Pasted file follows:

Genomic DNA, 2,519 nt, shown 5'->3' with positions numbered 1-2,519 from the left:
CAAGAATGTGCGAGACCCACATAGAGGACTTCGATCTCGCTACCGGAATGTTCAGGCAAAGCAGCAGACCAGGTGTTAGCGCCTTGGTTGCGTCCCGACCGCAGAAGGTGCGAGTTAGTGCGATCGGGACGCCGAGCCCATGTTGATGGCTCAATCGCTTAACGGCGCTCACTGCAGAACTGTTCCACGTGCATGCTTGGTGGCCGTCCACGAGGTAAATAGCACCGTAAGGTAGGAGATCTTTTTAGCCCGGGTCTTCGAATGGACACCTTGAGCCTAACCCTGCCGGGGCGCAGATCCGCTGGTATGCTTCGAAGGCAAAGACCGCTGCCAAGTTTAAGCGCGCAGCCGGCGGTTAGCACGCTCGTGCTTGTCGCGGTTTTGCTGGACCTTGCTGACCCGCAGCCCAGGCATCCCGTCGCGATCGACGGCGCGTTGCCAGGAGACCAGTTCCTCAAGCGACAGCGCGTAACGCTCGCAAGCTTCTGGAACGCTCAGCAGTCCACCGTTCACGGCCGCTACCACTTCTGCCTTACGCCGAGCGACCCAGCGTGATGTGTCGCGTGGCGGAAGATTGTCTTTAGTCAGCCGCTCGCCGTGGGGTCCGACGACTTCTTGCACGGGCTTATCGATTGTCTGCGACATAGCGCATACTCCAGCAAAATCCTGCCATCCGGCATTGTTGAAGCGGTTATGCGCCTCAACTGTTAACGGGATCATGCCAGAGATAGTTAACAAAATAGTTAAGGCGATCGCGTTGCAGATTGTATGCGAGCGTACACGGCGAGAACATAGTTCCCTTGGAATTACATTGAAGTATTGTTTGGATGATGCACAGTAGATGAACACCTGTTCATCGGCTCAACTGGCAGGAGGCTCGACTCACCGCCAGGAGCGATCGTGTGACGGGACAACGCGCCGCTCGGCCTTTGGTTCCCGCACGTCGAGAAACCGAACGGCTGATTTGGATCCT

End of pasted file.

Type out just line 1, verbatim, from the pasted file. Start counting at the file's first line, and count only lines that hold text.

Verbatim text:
Genomic DNA, 2,519 nt, shown 5'->3' with positions numbered 1-2,519 from the left: